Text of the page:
ers. In houses where dust dare not
settle, nor flies light; where clothes are
washed before they are dirty, and ev
erything else done prematurely on the
principle that we eat sometimes to keep
from getting hungry, one often finds
parlors, halls, and spare rooms shut up
tight,with an odor of must about them;
sunlight .and pure air carefully exclud
ed indeed eyery room in tiie house so
shaded that it is impossible to draw a
life-giving breath in them. Houses
should be made without windows for
some women. They know no use for
windows except to wasli and hang with
curtains. With them windows are an
invention of Satan to fade carpets, and
they out-wit his majesty by closing
them up. A little more or less typhoid
and malaria in the family will pass for
a dispensation of Providence, that can
be put up with ; but faded upholstery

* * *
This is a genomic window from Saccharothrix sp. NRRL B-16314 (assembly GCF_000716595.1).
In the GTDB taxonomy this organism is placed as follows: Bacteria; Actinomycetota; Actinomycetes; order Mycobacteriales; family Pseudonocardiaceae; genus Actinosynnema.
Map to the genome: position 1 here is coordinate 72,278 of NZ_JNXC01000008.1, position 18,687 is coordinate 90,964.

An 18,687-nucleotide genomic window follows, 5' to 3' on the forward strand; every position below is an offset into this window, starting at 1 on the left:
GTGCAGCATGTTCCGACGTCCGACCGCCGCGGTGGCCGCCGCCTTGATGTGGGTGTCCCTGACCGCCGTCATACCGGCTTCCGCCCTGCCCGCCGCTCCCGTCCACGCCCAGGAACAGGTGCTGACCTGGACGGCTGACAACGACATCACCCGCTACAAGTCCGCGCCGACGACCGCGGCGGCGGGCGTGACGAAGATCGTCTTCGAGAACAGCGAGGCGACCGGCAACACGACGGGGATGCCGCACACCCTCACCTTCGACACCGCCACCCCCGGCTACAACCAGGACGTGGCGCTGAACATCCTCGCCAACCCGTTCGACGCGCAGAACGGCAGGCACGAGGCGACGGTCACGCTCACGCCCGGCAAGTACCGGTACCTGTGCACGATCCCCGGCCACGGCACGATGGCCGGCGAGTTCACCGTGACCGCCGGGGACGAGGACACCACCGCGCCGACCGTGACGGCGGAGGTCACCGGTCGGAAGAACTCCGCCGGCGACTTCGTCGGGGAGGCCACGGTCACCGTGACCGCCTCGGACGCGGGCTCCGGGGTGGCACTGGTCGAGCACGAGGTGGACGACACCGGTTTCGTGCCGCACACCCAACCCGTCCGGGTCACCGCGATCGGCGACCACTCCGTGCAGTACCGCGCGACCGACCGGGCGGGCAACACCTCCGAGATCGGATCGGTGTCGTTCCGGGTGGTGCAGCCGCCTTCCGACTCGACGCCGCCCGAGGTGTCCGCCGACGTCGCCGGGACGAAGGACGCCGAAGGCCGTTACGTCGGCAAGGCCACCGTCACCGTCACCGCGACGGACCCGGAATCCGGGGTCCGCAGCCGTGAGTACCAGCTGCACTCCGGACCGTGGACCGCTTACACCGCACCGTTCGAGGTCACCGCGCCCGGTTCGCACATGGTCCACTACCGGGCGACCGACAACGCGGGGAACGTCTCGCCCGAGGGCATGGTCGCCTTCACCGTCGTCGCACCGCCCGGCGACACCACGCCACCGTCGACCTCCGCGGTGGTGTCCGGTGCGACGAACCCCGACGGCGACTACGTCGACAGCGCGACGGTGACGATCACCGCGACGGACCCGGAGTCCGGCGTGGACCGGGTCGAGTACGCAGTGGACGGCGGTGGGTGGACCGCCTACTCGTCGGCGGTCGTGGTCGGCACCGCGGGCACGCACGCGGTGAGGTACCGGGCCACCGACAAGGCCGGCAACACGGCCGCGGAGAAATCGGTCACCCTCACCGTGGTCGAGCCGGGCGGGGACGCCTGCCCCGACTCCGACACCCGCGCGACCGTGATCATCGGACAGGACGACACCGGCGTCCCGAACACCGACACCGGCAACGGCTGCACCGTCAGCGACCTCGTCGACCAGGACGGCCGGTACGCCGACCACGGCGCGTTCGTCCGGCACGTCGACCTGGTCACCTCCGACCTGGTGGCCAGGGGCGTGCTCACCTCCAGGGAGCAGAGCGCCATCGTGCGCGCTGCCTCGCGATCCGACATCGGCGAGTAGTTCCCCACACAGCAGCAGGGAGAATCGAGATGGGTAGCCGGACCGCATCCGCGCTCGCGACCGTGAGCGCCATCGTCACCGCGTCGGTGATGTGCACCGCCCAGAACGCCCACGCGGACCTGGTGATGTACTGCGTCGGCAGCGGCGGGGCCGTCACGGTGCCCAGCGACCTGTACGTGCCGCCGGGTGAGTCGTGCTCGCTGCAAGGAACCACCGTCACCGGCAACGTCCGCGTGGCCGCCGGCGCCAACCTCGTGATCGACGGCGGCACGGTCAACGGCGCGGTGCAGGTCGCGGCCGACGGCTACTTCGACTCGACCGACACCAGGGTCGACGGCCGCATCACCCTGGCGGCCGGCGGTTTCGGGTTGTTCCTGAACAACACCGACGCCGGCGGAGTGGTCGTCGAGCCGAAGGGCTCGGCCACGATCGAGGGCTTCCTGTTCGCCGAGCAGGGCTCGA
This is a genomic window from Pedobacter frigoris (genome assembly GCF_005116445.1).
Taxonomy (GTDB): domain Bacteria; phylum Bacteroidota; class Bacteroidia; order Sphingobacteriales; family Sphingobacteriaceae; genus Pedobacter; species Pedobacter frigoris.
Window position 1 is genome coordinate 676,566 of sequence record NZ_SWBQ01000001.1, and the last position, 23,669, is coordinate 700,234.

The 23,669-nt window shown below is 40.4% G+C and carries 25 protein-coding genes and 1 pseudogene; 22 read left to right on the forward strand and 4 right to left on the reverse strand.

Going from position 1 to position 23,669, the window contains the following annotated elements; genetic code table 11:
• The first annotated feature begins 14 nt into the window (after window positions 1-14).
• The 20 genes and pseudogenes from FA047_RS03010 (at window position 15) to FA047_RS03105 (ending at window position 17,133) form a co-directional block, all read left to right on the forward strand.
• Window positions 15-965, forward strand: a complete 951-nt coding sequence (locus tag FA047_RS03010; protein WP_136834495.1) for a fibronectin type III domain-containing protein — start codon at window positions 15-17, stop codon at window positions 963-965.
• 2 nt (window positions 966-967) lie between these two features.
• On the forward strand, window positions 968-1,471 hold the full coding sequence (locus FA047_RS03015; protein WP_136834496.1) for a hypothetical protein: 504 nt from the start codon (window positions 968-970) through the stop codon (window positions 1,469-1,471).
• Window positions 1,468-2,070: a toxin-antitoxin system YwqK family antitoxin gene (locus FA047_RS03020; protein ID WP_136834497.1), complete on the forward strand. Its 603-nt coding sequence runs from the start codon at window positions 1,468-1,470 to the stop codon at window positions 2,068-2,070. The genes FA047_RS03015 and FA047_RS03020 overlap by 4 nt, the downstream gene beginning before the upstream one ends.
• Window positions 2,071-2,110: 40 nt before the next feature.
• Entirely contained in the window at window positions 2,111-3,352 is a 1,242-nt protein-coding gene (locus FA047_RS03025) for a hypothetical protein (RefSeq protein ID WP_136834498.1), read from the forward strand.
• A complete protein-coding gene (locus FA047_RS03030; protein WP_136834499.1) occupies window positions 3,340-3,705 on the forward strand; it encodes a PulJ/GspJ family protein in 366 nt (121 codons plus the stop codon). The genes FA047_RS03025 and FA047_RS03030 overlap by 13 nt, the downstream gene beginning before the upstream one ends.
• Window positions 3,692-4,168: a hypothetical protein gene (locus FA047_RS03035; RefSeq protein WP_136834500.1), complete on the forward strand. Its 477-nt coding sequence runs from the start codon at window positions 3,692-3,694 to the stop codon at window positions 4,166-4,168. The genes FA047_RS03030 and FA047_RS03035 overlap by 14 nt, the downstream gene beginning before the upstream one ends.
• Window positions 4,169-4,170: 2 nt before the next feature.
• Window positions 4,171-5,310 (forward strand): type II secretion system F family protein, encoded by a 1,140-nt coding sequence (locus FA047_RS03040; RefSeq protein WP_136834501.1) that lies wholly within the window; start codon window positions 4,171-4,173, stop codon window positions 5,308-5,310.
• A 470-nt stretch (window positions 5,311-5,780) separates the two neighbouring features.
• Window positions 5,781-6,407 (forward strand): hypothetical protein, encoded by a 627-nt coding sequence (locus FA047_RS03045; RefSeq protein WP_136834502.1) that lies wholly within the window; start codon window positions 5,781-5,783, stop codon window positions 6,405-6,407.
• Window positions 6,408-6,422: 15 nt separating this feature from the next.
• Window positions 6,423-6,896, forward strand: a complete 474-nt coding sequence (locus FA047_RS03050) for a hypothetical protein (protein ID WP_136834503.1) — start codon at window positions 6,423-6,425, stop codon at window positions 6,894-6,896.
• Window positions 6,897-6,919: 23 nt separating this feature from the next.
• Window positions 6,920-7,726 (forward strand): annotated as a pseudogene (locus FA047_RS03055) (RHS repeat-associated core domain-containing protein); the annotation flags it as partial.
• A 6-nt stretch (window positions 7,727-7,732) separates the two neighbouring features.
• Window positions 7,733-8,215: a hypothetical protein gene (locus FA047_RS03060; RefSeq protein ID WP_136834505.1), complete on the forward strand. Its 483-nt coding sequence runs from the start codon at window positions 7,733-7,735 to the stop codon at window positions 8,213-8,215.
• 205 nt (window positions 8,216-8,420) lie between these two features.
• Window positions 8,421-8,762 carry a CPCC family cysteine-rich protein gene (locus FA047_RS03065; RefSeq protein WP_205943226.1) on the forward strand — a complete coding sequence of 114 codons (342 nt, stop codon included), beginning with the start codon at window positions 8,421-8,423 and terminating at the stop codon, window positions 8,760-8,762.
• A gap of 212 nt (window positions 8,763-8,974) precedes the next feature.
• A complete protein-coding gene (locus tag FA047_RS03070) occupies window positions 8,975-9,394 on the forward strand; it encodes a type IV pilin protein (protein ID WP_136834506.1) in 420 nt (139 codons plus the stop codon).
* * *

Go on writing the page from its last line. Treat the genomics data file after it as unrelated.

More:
will be laid to the housekeeper's bad
management,and she'll haye none of it.
I nave been in houses where bed-rooms
and even water-closets were aired from
the inside, instead of out; where it was
deemed sufticientby women to leave
the doors open leading into halls, while
the halls themselves had little or no es
cape for foul air. This is tidiness with
with a yengeance 1 This, too, from
housekeepers who are apt to be caught
with their cellar steps dirty and a
loose shawl or hat lying around outside.
Yes, there are a great many women
who pass for models, but who are really
murderesses. They don't kill with an
assassin's knife or bullet, but by slow
torture. They are not amenable to law,
[they ought to be,] nor do they eyen
know themselves the work they are en